Why Chiefs’ Jerick McKinnon stands taller than his size and is vital against Bengals

Nick Wagner/nwagner@kcstar.com

As Chiefs offensive coordinator Eric Bieniemy stepped off the stage following an interview on Thursday, he felt obliged to present the next man up:

“Jerick McKinnon, y’all.”

But Bieniemy’s welcome was more celebratory than introductory when it comes to McKinnon, who this season announced himself as what might be called an overnight sensation at age 30.

After years of relative obscurity, including missing two seasons with knee injuries before the Chiefs took a chance and reset his career in 2021, McKinnon has endeared himself to fans and teammates in multiple ways.

That included scoring nine touchdowns in the final six weeks of the regular season to be recognized as AFC Offensive Player of the Month.

He finished the regular season third on the team in scoring with 62 points (behind Harrison Butker with 92 and Travis Kelce, 74) largely on screen passes and highlighted by the 56-yard no-look TD pass from Patrick Mahomes at Denver.

Beyond that, coach Andy Reid has referred to the radiant man with the high-pitched voice as “like everybody’s big brother” and has suggested the trustworthy former Georgia Southern triple-option quarterback is the emergency backup at the position.

Meanwhile, Mahomes considers McKinnon one of the favorites, if not the favorite, in the locker room.

There are a lot of reasons for that, including McKinnon’s evident humility and obvious appreciation for his teammates and at last being in this position after a trying journey.

As he pondered the significance of his breakout in advance of the Chiefs playing host to the Bengals in the AFC Championship Game on Sunday, McKinnon beamed and said he’s got it all at “a happy medium” and can’t fully feel it now.

“When it’s all said and done and I finally do,” he said, “I’m pretty sure it will probably hit me in a whole another way.”

Until then, he’ll also be busy hitting others as an adept and fierce blocker despite his 5-foot-9, 201-pound frame.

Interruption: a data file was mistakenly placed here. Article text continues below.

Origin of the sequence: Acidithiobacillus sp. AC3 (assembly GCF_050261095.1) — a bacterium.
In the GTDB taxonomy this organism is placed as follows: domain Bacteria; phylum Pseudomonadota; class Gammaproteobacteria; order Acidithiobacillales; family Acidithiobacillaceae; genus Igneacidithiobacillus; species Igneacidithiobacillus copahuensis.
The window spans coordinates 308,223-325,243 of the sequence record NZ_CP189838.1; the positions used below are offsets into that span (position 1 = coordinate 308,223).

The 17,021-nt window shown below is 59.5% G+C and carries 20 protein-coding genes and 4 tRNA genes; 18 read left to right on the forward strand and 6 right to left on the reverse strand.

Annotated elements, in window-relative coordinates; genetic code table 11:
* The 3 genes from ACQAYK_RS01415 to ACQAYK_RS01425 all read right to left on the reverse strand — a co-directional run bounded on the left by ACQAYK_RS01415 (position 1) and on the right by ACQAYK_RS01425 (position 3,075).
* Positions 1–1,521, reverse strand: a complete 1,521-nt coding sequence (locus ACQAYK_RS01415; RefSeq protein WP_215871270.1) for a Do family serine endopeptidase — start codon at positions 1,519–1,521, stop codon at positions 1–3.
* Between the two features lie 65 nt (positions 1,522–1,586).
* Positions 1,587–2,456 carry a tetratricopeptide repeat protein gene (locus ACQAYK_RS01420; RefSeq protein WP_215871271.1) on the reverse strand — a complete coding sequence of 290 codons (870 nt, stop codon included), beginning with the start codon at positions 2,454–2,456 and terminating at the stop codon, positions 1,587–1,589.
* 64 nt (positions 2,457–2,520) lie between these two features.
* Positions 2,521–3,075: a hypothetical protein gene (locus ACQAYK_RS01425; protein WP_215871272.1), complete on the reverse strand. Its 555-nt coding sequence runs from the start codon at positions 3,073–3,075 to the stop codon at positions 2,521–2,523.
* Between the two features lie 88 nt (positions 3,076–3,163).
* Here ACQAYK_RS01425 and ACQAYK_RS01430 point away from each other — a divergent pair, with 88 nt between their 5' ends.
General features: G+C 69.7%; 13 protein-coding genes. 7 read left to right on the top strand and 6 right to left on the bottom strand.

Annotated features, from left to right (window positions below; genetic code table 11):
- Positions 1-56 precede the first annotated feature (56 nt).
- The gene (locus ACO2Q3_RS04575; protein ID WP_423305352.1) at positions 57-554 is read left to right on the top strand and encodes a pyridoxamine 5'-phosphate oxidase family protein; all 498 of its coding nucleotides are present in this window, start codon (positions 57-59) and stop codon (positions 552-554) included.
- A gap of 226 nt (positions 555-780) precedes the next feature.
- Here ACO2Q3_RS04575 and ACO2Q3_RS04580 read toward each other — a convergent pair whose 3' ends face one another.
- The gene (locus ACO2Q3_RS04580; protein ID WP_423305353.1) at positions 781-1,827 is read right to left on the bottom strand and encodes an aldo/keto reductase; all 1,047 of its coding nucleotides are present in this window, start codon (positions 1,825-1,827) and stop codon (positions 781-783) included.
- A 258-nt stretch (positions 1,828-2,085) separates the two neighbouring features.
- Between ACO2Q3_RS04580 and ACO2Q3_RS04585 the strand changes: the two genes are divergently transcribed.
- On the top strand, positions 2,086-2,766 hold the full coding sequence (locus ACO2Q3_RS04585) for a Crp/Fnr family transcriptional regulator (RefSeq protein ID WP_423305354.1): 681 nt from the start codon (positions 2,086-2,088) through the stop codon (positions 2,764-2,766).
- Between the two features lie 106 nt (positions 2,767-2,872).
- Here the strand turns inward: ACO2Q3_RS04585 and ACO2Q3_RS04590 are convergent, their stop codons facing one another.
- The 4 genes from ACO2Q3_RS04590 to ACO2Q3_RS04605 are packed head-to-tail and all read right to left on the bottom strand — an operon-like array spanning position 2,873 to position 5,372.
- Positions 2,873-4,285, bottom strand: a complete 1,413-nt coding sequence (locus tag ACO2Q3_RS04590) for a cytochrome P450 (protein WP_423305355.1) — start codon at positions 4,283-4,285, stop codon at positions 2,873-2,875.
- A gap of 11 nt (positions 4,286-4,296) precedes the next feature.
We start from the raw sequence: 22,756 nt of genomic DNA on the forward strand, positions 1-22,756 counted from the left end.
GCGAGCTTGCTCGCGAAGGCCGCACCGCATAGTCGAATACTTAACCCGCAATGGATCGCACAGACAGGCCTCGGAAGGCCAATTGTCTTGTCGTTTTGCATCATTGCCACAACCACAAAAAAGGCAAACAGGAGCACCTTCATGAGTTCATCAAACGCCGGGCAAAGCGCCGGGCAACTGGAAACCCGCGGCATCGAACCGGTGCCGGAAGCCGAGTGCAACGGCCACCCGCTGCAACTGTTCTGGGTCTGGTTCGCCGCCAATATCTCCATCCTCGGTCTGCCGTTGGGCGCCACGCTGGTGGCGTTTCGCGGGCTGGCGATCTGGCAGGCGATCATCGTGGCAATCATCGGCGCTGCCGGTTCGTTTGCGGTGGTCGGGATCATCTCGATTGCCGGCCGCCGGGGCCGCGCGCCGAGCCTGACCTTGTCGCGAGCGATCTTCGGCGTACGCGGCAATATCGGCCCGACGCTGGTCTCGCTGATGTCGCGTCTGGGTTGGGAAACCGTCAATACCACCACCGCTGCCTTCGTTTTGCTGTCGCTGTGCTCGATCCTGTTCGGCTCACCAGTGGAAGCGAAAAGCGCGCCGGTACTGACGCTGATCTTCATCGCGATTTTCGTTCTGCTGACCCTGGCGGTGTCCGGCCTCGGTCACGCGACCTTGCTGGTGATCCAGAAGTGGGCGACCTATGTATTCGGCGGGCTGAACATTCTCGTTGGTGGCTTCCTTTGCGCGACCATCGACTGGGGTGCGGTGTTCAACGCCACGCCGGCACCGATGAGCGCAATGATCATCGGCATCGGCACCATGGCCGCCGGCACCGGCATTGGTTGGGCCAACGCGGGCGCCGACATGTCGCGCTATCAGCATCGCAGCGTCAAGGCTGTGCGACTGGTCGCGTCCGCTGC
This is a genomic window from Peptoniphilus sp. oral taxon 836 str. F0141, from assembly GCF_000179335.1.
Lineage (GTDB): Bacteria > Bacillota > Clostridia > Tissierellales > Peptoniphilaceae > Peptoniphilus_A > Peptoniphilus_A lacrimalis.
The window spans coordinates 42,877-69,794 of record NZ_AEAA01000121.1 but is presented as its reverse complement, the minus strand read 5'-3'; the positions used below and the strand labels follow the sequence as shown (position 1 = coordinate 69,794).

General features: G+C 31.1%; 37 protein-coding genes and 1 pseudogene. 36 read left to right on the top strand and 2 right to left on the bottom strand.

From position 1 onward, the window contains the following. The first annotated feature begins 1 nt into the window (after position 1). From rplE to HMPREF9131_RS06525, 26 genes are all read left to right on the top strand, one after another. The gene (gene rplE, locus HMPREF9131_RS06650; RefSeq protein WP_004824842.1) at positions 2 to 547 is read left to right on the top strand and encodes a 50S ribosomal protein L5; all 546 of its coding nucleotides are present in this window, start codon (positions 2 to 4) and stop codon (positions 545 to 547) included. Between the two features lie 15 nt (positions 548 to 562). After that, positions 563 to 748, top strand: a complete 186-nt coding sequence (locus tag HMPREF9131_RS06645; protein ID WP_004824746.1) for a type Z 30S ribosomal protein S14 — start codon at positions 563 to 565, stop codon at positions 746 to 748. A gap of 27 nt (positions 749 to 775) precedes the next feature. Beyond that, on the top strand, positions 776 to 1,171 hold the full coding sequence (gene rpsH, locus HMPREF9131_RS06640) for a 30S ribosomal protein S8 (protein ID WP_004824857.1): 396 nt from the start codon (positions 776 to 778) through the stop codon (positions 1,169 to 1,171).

And that speaks to another reason he’s so respected by Mahomes and other teammates — and why he will be vital against the Bengals whether it shows up in the box score or not.

With Mahomes working through a high-ankle sprain he suffered against Jacksonville last week, you could see McKinnon immediately take that to heart when Mahomes returned to the game in the second half.

In a “Chiefs Mic’d-up” segment, McKinnon approaches Mahomes just before they take the field and says, “We got you, 15. We got you, brother.” Then he turned to teammates and said, “We’ve got to be there for him.”

Then he made good on that, most visibly with his jarring block on Foyasade Oluokon as the Jaguars linebacker tried to rush Mahomes — a block recognized by the NFL Network as an “NFL Way To Play” moment of the divisional round.

When I asked McKinnon on Thursday where that apparent passion for blocking comes from, he paused and smiled before answering.

“I’ve got little man syndrome; maybe that’s what it is,” he said.

Truth be told, he hadn’t had occasion to do it much before being drafted 96th overall by the Vikings in 2014.

Over time, though, he came to realize adding an element that he considers mostly “heart and will” to his skill set was “something that’s going to keep you around as a running back in this league.”

In fact …

“I take big pride in that area,” he said. “More than running and catching the ball, for real.”

It helps gird him for typically bigger and stronger players coming at him, he joked, to “be a little crooked in the mind.”

Just the same, McKinnon knows the success of this key aspect of his game is equally predicated on preparation and collaboration with the line and protecting Mahomes — especially under these circumstances.

“When you see something like that,” McKinnon said, “it does nothing but inspire you.”

The same could be said for him as a versatile offensive weapon, vital blocker and much-admired teammate … especially after navigating so many ups and downs to get to this time in his career.

Jerick McKinnon, y’all.